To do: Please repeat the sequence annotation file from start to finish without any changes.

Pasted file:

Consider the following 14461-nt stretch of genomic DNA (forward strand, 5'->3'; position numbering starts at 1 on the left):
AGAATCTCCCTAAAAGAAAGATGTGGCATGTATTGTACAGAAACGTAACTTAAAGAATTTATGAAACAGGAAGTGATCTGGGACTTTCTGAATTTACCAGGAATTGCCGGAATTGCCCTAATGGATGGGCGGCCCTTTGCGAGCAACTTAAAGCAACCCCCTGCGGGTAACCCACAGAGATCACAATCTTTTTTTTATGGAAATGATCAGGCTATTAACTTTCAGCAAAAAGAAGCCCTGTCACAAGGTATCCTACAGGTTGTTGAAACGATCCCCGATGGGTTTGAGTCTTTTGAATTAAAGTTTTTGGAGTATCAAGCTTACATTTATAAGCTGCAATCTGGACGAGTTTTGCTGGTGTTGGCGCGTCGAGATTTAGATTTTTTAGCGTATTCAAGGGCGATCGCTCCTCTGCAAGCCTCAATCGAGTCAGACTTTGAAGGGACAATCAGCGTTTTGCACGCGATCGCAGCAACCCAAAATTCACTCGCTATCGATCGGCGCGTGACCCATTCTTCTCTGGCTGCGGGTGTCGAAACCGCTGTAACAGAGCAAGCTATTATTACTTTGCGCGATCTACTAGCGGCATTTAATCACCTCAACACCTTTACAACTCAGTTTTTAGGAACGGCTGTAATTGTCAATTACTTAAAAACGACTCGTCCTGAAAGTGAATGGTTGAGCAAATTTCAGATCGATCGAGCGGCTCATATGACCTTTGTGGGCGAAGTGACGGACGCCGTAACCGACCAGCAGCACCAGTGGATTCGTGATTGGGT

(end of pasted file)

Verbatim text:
Consider the following 14461-nt stretch of genomic DNA (forward strand, 5'->3'; position numbering starts at 1 on the left):
AGAATCTCCCTAAAAGAAAGATGTGGCATGTATTGTACAGAAACGTAACTTAAAGAATTTATGAAACAGGAAGTGATCTGGGACTTTCTGAATTTACCAGGAATTGCCGGAATTGCCCTAATGGATGGGCGGCCCTTTGCGAGCAACTTAAAGCAACCCCCTGCGGGTAACCCACAGAGATCACAATCTTTTTTTTATGGAAATGATCAGGCTATTAACTTTCAGCAAAAAGAAGCCCTGTCACAAGGTATCCTACAGGTTGTTGAAACGATCCCCGATGGGTTTGAGTCTTTTGAATTAAAGTTTTTGGAGTATCAAGCTTACATTTATAAGCTGCAATCTGGACGAGTTTTGCTGGTGTTGGCGCGTCGAGATTTAGATTTTTTAGCGTATTCAAGGGCGATCGCTCCTCTGCAAGCCTCAATCGAGTCAGACTTTGAAGGGACAATCAGCGTTTTGCACGCGATCGCAGCAACCCAAAATTCACTCGCTATCGATCGGCGCGTGACCCATTCTTCTCTGGCTGCGGGTGTCGAAACCGCTGTAACAGAGCAAGCTATTATTACTTTGCGCGATCTACTAGCGGCATTTAATCACCTCAACACCTTTACAACTCAGTTTTTAGGAACGGCTGTAATTGTCAATTACTTAAAAACGACTCGTCCTGAAAGTGAATGGTTGAGCAAATTTCAGATCGATCGAGCGGCTCATATGACCTTTGTGGGCGAAGTGACGGACGCCGTAACCGACCAGCAGCACCAGTGGATTCGTGATTGGGT